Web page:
• see also: naga (supernatural serpent beings)
• external links: wikipedia

≫ Nagarjuna (Sanskrit: नागार्जुन, IAST: nāgārjuna; Tibetan: ཀླུ་གྲུབ་, ludrup; Wylie: klu grub ; Chinese: 龍樹, pinyin: Lóngshù) (c. 150-250 CE), 2nd/3rd century Indian Buddhist philosopher, founder of the Madhyamaka school of Mahayana Buddhism. His text “Root Verses on the Middle Way” (Mulamadhyamakakarika) is considered the most influential Madhyamaka text. Commentaries on the Mulamadhyamakakarika by his student Aryadeva and the later Indian masters BuddhapalitaBhaviveka and Chandrakirti led to the establishment of the two traditions of Prasangika and Svatantrika within the Madhyamaka.
• see also: madhyamaka (middle way); Mulamadhyamakakarika (The Root Verses on the Middle Way by Nagarjuna); naga (supernatural serpent beings)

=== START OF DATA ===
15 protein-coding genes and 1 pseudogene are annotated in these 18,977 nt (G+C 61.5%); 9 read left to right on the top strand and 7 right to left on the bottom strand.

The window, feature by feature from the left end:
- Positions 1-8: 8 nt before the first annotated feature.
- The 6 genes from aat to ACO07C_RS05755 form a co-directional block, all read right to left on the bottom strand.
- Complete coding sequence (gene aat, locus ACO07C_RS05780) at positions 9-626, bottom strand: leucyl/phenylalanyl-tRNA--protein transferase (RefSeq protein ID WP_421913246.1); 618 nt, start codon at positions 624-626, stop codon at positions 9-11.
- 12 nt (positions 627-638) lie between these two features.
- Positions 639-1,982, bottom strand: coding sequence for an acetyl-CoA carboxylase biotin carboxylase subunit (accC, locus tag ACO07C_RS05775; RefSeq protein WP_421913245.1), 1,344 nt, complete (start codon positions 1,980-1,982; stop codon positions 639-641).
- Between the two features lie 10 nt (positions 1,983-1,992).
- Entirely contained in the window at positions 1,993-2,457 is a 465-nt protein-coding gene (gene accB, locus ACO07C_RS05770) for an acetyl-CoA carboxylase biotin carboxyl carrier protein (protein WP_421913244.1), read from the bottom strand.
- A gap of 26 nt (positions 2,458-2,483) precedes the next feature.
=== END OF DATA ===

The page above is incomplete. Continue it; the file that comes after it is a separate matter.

• external links: wiktionary / wikipedia / rigpawiki / Digital Dictionary of Buddhism / Himalayan Art

Nairañjana (Sanskrit: नैरञ्जना, IAST: Nairañjanā ; Pāli: Neranjara ; Chinese: 尼連禪, pinyin: Níliánchán) = The river beside which prince Siddhartha Gautama practiced asceticism for six years (ten or twelve years according to some accounts) on the banks of the river, residing in a forest near the village of Urubilva (Sanskrit: उरुबिल्वा, IAST: Urubilvā, also known as Uruvilvāgrāma ; Chinese: 優樓頻螺聚落, pinyin: Yōulóupínluó jùluò). After realizing that strict asceticism would not lead to Enlightenment, he recuperated after bathing in the river and receiving a bowl of milk-rice from the milkmaid Sujata. He then went to sit under the nearby Bodhi Tree until attaining enlightenment. The river flows through the Indian states of Jharkhand and Bihar, and is known today as the Lilājan River (also known as Nīlājan).
• external links: wikipedia / Tibetan Buddhist Encyclopedia / Wisdom Library

 nakdzi (Tibetan: གནག་རྫི་, nakdzi; Wylie: gnag rdzi; Dzongkha: ཝ་དི་པ་, wadipa) = cowherd